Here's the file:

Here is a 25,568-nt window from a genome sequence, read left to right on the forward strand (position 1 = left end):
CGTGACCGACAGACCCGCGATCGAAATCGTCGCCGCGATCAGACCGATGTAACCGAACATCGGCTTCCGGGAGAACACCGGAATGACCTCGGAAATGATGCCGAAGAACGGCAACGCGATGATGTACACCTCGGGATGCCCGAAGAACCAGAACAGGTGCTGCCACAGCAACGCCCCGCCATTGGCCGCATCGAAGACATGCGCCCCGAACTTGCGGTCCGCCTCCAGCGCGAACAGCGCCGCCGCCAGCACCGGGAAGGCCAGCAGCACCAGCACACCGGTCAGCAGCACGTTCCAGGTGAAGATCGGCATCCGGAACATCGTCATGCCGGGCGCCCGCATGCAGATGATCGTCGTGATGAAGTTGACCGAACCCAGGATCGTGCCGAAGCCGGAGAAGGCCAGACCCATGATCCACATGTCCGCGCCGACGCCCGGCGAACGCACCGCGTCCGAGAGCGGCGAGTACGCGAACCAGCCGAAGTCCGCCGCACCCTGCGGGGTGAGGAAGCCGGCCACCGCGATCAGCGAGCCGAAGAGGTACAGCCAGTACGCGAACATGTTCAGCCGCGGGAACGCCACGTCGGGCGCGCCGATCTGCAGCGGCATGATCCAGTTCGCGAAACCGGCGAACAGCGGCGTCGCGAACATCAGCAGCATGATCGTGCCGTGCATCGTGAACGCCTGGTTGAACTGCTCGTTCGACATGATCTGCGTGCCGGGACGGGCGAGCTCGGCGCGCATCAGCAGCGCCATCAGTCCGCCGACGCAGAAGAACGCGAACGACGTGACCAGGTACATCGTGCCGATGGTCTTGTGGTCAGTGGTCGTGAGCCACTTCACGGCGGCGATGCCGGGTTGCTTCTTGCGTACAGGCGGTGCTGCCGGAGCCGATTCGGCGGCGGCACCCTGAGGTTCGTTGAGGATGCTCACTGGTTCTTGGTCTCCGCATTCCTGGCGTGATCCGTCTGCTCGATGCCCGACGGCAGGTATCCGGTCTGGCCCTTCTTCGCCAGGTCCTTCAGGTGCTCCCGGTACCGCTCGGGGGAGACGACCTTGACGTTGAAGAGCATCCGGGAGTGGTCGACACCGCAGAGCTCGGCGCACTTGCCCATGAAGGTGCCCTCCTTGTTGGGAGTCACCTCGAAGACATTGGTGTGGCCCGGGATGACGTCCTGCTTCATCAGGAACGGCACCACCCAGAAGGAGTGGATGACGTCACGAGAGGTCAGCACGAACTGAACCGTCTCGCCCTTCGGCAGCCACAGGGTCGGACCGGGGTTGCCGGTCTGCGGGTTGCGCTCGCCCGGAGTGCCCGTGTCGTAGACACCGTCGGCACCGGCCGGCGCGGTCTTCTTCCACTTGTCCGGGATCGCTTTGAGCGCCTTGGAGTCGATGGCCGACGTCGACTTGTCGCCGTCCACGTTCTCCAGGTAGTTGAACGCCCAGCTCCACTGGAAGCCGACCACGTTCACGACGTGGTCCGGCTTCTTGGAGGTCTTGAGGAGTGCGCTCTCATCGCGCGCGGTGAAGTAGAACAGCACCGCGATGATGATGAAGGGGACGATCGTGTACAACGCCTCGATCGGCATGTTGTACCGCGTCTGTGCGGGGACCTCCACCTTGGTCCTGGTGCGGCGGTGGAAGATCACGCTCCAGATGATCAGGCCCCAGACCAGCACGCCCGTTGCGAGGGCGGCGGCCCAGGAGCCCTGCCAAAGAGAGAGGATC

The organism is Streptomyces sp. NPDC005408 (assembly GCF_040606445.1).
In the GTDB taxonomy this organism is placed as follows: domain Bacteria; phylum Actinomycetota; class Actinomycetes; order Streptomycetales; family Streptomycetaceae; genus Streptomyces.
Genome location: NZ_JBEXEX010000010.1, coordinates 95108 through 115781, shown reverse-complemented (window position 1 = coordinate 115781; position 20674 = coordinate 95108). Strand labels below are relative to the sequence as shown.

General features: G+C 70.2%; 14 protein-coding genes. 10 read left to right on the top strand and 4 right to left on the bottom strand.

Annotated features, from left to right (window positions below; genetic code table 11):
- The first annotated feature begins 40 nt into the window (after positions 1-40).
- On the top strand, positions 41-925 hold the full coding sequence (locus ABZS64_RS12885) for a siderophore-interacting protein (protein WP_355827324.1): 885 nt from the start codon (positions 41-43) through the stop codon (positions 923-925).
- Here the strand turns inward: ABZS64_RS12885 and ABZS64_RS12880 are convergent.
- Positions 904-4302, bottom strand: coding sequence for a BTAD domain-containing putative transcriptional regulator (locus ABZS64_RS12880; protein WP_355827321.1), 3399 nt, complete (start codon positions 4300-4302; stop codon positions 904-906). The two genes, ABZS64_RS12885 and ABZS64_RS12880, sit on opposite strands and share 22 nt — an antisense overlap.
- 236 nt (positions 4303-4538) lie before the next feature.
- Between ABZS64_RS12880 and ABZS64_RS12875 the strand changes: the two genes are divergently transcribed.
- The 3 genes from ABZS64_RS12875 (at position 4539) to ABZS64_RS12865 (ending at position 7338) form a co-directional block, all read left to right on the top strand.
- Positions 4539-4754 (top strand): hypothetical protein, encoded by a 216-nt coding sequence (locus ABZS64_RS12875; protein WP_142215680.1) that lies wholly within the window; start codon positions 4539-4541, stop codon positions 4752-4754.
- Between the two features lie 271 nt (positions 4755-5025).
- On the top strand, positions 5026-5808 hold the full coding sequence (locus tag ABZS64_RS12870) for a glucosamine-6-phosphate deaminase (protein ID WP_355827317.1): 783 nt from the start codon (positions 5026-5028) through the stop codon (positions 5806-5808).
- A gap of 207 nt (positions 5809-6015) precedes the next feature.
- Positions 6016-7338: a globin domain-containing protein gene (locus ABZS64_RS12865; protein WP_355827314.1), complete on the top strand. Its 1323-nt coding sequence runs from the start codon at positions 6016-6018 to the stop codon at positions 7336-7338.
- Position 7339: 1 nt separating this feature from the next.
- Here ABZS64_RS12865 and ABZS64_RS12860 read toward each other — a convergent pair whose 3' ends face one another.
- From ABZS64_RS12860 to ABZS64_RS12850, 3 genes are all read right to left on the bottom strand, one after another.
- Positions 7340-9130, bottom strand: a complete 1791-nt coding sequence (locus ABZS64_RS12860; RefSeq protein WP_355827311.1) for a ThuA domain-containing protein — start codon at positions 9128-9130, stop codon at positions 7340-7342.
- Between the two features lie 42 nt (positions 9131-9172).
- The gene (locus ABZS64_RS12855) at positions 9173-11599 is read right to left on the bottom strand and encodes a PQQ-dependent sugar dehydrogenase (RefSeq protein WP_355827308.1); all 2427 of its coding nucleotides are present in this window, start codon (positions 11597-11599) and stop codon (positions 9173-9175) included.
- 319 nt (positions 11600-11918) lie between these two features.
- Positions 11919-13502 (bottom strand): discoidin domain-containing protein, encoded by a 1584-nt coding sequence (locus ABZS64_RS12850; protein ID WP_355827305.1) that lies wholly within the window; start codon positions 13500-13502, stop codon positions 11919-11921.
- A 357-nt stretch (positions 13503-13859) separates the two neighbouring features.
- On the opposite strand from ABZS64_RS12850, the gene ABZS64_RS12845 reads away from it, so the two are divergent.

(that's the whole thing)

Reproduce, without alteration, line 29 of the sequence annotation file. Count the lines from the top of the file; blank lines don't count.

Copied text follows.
- On the opposite strand from ABZS64_RS12850, the gene ABZS64_RS12845 reads away from it, so the two are divergent.